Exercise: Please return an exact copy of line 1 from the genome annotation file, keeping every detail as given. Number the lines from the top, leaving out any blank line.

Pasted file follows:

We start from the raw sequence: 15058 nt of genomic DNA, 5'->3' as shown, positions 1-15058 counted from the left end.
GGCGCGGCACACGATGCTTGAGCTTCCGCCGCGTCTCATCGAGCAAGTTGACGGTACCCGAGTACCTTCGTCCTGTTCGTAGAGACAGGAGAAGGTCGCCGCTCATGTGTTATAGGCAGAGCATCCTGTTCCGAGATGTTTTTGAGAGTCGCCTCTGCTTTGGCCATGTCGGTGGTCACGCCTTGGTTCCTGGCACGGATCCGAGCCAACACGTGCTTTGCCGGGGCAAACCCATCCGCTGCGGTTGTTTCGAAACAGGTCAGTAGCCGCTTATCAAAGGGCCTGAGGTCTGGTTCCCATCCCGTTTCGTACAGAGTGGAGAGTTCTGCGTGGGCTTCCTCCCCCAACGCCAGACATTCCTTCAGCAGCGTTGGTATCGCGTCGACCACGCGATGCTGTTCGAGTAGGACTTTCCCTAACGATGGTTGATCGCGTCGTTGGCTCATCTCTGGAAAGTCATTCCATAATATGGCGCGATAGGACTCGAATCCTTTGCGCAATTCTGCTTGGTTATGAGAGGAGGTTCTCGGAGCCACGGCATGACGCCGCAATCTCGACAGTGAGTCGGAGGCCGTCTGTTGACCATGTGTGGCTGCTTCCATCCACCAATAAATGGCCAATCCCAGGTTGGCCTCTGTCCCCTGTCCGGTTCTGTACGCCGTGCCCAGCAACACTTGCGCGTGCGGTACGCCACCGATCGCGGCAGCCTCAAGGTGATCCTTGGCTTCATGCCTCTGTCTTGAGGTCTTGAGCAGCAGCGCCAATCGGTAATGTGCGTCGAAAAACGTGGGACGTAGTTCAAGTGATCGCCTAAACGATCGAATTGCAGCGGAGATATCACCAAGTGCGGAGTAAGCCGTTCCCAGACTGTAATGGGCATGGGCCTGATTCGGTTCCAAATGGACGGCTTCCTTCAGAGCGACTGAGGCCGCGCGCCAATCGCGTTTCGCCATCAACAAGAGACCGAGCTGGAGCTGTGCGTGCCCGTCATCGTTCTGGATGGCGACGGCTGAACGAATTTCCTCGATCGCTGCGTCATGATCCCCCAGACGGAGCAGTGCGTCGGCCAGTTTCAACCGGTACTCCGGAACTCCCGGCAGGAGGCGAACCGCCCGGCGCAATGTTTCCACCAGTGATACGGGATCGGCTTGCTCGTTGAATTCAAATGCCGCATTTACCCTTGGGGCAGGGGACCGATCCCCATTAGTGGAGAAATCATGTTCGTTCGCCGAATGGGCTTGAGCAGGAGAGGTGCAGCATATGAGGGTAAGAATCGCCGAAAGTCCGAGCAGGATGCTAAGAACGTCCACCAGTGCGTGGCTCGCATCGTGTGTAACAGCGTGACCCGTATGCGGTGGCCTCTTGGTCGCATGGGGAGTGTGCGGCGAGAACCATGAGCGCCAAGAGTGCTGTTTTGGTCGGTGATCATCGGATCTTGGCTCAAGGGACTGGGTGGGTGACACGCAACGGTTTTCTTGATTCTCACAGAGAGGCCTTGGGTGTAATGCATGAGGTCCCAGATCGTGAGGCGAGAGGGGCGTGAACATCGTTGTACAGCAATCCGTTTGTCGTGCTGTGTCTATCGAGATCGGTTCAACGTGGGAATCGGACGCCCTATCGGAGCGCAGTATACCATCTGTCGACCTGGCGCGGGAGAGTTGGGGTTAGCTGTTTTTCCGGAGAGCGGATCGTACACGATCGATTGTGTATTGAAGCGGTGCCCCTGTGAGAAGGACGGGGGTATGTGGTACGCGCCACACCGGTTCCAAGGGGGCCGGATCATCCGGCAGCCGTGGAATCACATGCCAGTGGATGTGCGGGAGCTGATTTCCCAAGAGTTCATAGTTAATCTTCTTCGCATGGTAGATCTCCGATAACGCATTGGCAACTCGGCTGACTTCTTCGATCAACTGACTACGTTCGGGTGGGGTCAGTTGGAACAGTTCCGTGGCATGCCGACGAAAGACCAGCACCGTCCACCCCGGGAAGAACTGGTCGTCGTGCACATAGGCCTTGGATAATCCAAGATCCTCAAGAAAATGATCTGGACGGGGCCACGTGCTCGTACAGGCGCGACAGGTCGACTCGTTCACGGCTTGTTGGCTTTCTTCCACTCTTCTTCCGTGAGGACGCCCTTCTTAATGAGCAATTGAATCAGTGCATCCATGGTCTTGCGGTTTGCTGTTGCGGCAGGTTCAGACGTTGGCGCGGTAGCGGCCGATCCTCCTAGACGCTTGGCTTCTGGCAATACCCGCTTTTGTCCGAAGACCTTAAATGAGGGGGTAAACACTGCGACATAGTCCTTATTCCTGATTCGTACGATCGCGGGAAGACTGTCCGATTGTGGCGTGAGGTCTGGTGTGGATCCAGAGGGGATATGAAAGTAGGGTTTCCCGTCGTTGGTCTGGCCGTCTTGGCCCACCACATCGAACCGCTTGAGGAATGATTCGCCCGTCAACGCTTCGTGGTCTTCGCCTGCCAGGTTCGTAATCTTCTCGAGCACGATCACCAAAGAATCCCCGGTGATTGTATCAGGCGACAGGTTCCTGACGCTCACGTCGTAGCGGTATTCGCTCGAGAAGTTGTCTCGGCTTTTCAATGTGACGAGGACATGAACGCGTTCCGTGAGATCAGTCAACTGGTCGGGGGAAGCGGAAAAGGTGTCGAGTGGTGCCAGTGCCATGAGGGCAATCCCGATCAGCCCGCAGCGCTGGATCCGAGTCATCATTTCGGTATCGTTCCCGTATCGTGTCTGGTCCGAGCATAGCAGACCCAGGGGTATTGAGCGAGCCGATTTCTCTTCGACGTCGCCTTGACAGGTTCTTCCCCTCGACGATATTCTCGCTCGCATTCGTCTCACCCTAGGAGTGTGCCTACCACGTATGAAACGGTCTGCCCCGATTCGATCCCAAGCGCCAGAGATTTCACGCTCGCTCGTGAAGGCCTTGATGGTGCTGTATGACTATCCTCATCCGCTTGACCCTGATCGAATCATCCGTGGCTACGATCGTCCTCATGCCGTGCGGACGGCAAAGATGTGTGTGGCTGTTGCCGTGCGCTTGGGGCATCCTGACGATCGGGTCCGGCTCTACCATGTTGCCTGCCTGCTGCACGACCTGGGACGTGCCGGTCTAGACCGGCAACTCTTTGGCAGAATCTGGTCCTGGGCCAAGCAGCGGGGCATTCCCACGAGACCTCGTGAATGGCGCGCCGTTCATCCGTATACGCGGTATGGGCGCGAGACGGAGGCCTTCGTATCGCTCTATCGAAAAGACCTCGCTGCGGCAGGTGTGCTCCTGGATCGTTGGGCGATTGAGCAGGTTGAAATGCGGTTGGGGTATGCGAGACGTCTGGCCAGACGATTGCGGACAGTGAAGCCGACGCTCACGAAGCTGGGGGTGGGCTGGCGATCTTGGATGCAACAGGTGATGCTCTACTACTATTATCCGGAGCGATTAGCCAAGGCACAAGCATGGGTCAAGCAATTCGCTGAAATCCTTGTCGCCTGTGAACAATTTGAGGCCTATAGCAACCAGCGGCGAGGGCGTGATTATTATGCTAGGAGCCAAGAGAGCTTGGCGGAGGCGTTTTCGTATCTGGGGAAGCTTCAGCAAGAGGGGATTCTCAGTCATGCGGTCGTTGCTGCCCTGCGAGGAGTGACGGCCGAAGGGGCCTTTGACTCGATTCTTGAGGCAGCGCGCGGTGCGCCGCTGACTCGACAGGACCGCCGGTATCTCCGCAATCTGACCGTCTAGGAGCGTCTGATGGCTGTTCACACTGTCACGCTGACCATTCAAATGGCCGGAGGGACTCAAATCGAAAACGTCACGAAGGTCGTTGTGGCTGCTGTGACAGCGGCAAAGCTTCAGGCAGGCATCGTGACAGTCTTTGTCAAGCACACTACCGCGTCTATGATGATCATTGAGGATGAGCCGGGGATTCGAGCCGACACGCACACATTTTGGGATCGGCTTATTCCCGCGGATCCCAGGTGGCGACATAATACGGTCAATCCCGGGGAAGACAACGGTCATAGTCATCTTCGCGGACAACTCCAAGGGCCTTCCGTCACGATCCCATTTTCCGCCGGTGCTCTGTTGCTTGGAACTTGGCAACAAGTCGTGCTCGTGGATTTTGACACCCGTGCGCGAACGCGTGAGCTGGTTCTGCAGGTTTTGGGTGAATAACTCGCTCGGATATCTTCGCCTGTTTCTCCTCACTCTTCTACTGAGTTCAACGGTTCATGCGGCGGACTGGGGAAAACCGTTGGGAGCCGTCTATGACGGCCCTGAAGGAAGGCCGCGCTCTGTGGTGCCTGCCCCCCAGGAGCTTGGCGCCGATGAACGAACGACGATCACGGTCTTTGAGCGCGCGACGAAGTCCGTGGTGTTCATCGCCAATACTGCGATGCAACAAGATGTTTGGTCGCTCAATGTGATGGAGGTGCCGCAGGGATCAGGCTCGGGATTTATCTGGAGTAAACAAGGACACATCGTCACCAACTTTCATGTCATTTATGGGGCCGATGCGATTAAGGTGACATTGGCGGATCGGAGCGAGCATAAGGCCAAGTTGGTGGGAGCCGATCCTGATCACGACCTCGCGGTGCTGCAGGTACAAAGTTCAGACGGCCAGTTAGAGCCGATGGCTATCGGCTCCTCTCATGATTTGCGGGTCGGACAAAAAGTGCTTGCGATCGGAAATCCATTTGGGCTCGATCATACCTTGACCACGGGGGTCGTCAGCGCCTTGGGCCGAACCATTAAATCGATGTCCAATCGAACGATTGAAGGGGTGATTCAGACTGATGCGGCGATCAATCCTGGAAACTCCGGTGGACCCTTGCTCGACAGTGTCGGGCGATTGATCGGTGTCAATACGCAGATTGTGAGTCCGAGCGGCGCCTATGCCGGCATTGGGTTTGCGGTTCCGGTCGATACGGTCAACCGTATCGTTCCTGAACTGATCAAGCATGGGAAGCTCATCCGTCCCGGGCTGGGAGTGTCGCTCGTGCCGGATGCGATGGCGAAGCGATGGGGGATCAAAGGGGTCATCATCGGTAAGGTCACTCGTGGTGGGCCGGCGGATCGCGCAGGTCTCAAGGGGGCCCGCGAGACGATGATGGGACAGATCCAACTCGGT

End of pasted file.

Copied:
We start from the raw sequence: 15058 nt of genomic DNA, 5'->3' as shown, positions 1-15058 counted from the left end.